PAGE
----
As a group, one might expect "walkers" to be a pretty tame lot, but Walk Score CEO Josh Herst said Minneapolitan moseyers were up in arms when we weren't even considered for the last ranking in 2008.
Herst put together his list based on an algorithm that calculates walking distance to amenities. The formula rewards points if things like grocery stores and restaurants are less than a mile away from any given address, then factors in population density. But in 2008, he chose only to rank the 40 largest cities in the U.S., leaving Minneapolis out in the cold.
"We heard from a lot of walkers and bikers in Minneapolis over the last several years saying, 'We think we should be in this list,'" he says with amusement.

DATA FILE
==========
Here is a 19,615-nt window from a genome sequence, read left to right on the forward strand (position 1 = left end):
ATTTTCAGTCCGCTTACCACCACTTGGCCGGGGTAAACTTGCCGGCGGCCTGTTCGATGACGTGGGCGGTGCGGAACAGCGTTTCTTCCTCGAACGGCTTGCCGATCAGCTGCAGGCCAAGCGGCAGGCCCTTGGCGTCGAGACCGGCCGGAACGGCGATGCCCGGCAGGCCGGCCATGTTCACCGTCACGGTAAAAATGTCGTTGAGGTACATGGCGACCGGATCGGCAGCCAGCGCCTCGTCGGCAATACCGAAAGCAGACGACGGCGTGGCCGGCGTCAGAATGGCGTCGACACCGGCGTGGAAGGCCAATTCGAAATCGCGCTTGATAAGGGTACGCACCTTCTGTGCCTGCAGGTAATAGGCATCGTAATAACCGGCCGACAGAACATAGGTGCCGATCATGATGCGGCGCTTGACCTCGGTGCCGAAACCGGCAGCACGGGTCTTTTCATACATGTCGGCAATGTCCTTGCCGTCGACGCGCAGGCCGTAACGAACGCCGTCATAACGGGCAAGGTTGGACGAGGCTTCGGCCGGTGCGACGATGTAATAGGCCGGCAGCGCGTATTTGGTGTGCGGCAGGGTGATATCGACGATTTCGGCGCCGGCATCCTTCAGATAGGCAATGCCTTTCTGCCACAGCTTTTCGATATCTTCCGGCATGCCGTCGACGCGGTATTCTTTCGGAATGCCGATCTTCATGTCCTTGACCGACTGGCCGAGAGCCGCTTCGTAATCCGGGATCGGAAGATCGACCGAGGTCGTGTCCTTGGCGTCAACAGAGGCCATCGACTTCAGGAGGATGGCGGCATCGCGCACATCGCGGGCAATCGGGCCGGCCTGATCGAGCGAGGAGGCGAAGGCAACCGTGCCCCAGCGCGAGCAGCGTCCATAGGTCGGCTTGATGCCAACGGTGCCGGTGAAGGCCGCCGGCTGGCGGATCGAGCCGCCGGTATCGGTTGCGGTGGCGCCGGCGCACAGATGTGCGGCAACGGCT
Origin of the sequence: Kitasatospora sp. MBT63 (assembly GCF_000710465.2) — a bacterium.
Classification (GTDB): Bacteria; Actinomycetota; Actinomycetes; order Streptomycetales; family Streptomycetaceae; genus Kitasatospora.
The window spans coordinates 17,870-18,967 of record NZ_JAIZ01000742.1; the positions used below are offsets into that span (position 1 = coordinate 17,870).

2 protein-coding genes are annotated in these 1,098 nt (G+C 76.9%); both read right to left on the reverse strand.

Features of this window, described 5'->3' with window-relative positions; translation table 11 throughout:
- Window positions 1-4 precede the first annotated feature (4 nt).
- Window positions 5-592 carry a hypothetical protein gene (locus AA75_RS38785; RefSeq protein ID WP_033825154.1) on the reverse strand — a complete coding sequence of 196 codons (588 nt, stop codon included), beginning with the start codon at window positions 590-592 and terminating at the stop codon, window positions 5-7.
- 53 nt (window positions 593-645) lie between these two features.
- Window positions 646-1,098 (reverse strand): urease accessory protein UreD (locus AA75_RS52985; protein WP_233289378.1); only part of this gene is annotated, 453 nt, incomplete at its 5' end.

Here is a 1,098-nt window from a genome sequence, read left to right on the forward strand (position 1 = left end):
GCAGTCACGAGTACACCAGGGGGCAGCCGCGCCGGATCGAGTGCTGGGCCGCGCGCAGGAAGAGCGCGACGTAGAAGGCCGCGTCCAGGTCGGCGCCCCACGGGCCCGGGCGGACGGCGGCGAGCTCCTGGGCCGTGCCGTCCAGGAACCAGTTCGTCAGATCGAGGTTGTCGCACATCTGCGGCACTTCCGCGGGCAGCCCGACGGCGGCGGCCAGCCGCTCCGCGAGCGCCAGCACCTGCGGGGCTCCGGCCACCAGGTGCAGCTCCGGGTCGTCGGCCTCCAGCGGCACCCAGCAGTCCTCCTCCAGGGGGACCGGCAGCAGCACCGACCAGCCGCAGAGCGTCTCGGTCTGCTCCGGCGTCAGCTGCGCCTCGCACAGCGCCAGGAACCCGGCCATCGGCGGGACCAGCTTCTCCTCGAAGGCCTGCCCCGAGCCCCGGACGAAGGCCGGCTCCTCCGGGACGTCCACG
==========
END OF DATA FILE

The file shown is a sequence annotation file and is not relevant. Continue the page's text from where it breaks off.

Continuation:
So this year's rankings expanded to the 50 largest cities in the country and earned Minneapolis the number 9 spot. New York topped the list, unsurprisingly, followed by San Francisco, Boston and Chicago.
Walk Score also ranks individual neighborhoods based on their walkability as well, and grades Downtown West, Loring Park, Lowry-Hill East and Cedar-Riverside as extremely walkable. Large swaths of the northwestern and south metro area did not fare as well. Here's a map of the whole city. Green means "go," red means "had to stop and get in my lame ass car":